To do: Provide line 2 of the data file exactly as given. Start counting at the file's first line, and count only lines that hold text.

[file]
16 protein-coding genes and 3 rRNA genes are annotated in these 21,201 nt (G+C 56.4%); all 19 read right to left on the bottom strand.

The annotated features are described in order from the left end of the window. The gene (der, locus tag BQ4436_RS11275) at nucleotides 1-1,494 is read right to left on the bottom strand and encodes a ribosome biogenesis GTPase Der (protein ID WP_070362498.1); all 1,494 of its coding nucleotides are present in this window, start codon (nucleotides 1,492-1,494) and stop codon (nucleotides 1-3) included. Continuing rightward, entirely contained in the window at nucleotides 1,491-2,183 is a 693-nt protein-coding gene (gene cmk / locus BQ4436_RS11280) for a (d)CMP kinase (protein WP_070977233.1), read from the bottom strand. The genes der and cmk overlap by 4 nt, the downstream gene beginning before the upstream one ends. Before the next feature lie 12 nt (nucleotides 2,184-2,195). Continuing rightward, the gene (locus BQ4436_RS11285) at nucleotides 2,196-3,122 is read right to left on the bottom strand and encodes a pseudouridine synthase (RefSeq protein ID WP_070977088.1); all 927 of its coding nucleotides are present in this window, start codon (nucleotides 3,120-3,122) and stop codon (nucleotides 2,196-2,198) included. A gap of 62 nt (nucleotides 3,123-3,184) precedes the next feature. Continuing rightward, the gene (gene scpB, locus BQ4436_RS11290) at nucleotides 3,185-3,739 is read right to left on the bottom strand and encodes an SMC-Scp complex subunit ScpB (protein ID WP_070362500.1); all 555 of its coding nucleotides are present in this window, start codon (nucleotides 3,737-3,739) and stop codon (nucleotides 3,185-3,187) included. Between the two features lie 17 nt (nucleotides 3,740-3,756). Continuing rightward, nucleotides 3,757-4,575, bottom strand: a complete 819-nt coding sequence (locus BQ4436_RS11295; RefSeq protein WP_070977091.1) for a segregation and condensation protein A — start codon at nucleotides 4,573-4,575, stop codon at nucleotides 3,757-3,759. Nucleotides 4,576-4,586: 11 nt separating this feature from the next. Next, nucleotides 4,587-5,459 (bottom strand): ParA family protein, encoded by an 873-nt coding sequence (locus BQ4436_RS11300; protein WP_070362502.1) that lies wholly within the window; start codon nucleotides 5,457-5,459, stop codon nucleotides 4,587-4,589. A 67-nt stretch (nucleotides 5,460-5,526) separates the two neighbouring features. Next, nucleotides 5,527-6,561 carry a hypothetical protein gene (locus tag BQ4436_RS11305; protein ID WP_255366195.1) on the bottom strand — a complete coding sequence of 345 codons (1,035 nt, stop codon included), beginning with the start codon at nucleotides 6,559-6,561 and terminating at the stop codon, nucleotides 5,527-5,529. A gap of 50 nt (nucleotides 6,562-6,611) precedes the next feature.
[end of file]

The annotated features are described in order from the left end of the window. The gene (der, locus tag BQ4436_RS11275) at nucleotides 1-1,494 is read right to left on the bottom strand and encodes a ribosome biogenesis GTPase Der (protein ID WP_070362498.1); all 1,494 of its coding nucleotides are present in this window, start codon (nucleotides 1,492-1,494) and stop codon (nucleotides 1-3) included. Continuing rightward, entirely contained in the window at nucleotides 1,491-2,183 is a 693-nt protein-coding gene (gene cmk / locus BQ4436_RS11280) for a (d)CMP kinase (protein WP_070977233.1), read from the bottom strand. The genes der and cmk overlap by 4 nt, the downstream gene beginning before the upstream one ends. Before the next feature lie 12 nt (nucleotides 2,184-2,195). Continuing rightward, the gene (locus BQ4436_RS11285) at nucleotides 2,196-3,122 is read right to left on the bottom strand and encodes a pseudouridine synthase (RefSeq protein ID WP_070977088.1); all 927 of its coding nucleotides are present in this window, start codon (nucleotides 3,120-3,122) and stop codon (nucleotides 2,196-2,198) included. A gap of 62 nt (nucleotides 3,123-3,184) precedes the next feature. Continuing rightward, the gene (gene scpB, locus BQ4436_RS11290) at nucleotides 3,185-3,739 is read right to left on the bottom strand and encodes an SMC-Scp complex subunit ScpB (protein ID WP_070362500.1); all 555 of its coding nucleotides are present in this window, start codon (nucleotides 3,737-3,739) and stop codon (nucleotides 3,185-3,187) included. Between the two features lie 17 nt (nucleotides 3,740-3,756). Continuing rightward, nucleotides 3,757-4,575, bottom strand: a complete 819-nt coding sequence (locus BQ4436_RS11295; RefSeq protein WP_070977091.1) for a segregation and condensation protein A — start codon at nucleotides 4,573-4,575, stop codon at nucleotides 3,757-3,759. Nucleotides 4,576-4,586: 11 nt separating this feature from the next. Next, nucleotides 4,587-5,459 (bottom strand): ParA family protein, encoded by an 873-nt coding sequence (locus BQ4436_RS11300; protein WP_070362502.1) that lies wholly within the window; start codon nucleotides 5,457-5,459, stop codon nucleotides 4,587-4,589. A 67-nt stretch (nucleotides 5,460-5,526) separates the two neighbouring features. Next, nucleotides 5,527-6,561 carry a hypothetical protein gene (locus tag BQ4436_RS11305; protein ID WP_255366195.1) on the bottom strand — a complete coding sequence of 345 codons (1,035 nt, stop codon included), beginning with the start codon at nucleotides 6,559-6,561 and terminating at the stop codon, nucleotides 5,527-5,529. A gap of 50 nt (nucleotides 6,562-6,611) precedes the next feature.